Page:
Please Note: Some of these color combinations will not account for conditions such as red-green color blindness. Depending on your desired level of accessibility you may want to check for such problems with your design.

Perception of Contrast

One thing to always keep in mind during the design process is that the idea of "contrast" does not necessarily have to be limited to the difference between light and dark as it is traditionally defined.

In the squares below we're going to select a background color as a reference (labeled above the square) and then change the color of the text that is inside of each box. The text will contain the values of the text color itself, not as RGB channels, but as Hue, Saturation, and Brightness values.

Hue: 0, Sat. 0%, Bri. 0%

Hue: 0, Sat. 0%, Bri. 25%

Hue: 0, Sat. 0%, Bri. 50%

Hue: 0, Sat. 0%, Bri. 75%

Hue: 0, Sat. 0%, Bri. 100%

Hue: 0, Sat. 0%, Bri. 50%

Hue: 0, Sat. 0%, Bri. 0%

Hue: 0, Sat. 0%, Bri. 40%

Hue: 0, Sat. 0%, Bri. 60%

Hue: 0, Sat. 0%, Bri. 100%

The first two boxes show what many people think of as a change in contrast where the brightness property is what dictates the changes from low contrast to high contrast.

Hue: 0, Sat. 0%, Bri. 100%

Hue: 270, Sat. 40%, Bri. 100%

Hue: 270, Sat. 50%, Bri. 100%

Hue: 270, Sat. 75%, Bri. 100%

Hue: 270, Sat. 100%, Bri. 100%

Hue: 270, Sat. 50%, Bri. 100%

Hue: 270, Sat. 0%, Bri. 100%

Hue: 270, Sat. 40%, Bri. 100%

Hue: 270, Sat. 60%, Bri. 100%

Hue: 270, Sat. 100%, Bri. 100%

Now here we see a similar progression but now it is the saturation which is changing. Note how both the hue and the brightness value remain unchanged across each step. This shows that contrast can be achieved through changing saturation as well as brightness.

Hue: 0, Sat. 100%, Bri. 100%

Hue: 90, Sat. 100%, Bri. 100%

Hue: 180, Sat. 100%, Bri. 100%

Hue: 270, Sat. 100%, Bri. 100%

Hue: 360, Sat. 100%, Bri. 100%

Hue: 180, Sat. 100%, Bri. 100%

Hue: 0, Sat. 100%, Bri. 100%

Hue: 90, Sat. 100%, Bri. 100%

Hue: 270, Sat. 100%, Bri. 100%

Hue: 360, Sat. 100%, Bri. 100%

Finally we have text where oly the hue value changes. Since hue is measured in degrees it circles back on itself, meaning the halfway point 180 degrees from the beginning will have the highest contrast, and a change of a full 360 degrees will simply produce the same color.

What these measurements show is that, again, the idea of "contrast" should not be limited to just adjusting the brightness level of a color pair.

But still, how often will you have the option of such extreme differences? How often will you have a background that is solid red or a fully saturated blue-green? Such colors in large amounts are often hard on the eyes. Let's look at one more version with more muted colors.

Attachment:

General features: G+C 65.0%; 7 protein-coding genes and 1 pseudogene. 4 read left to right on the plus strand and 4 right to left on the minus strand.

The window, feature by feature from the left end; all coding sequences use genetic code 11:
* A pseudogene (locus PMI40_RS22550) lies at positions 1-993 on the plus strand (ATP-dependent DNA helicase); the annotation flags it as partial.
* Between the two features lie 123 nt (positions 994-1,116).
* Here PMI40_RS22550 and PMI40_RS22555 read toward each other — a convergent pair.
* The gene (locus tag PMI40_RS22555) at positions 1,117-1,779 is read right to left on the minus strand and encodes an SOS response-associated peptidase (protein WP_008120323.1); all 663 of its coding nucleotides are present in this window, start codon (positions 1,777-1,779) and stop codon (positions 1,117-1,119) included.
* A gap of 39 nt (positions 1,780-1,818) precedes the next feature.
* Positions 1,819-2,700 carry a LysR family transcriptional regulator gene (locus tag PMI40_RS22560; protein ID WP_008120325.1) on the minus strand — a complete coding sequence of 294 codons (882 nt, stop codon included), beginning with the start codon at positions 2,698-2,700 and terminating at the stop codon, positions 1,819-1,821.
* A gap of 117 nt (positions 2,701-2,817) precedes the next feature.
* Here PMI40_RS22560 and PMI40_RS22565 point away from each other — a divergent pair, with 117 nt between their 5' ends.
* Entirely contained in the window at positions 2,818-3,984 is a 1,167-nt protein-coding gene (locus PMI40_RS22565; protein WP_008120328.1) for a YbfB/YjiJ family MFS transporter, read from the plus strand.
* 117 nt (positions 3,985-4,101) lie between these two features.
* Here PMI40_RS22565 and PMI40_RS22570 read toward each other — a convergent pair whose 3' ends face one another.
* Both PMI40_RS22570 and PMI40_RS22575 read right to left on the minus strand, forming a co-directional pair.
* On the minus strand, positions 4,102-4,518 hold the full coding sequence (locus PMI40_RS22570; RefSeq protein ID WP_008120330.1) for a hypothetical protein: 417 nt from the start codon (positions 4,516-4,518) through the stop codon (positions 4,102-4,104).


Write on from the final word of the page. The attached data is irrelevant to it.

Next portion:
Hue: 180, Sat. 100%, Bri. 50%

Hue: 180, Sat. 50%, Bri. 100%

Hue: 90, Sat. 50%, Bri. 100%

Hue: 90, Sat. 100%, Bri. 100%

Hue: 270, Sat. 50%, Bri. 100%

Hue: 270, Sat. 100%, Bri. 100%

In the box above you can see that we can still offer a decent amount of contrast while not straying too far from the overall color scheme. This is done by keeping the hue within 90 degrees of the environment color (the background) and the saturation / brightness values within 50% of each other.
We'll discuss this approach more in the section below.

There are thus a few general observations that can be made about then.

  • Changes in brightness will have the most contrast.
  • Changes in Hue will have the 2nd most contrast.
  • Changes in saturation will have the least contrast.

Just remember! Having the "least" contrast is not the same as having none. ALL of these measurements will allow you to change percieved contrast in one way or another. This is important to remember since the concept of color coordination often involves constraining yourself to numerical values which are not simply tonal opposites.

None the less, always strive to go with what looks best to your designer eyes, not just the numbers we've seen here.

Color Coordination

Of all the facets of Graphic Design the principles of "color coordination" are probably some of the more subjective because without citing academic psychological studies it often boils down to "I think these colors match".

As a general rule I think most color coordination can be divided into two camps.

  • Hue schemes.
  • Complimentary schemes.

Let's examine each one at a time.

Hue schemes

Other possibilities involve choosing one particular color and then matching it with colors that push the contrast as much as possible without leaving a comfortable "zone". This zone can be defined by limitations of hue, saturation, contrast, or a combination of the three.

Complimentary schemes

As you've read "complimentary" colors are colors whose hue is opposite one another on a color wheel. They are said to "compliment" each other since such colors have traditionally, throughout history, appeared as appealing matches to one another.

So in this case designing a scheme around complimentary colors should be as simple as selecting two opposing colors and constricting further color choices to similar shades. It's basically the same as a hue scheme but with two starting points.

Gradients

"Gradient" describes any transition of a property between two positions. For instance a black fading into white from the top to the bottom of a design background.

Gradients are something that will be applicable to many facets of graphic design. They can be used within individual elements like logos and text, or they can be used in the background fill of a larger element, or they can be actually made up of individual elements within the scene.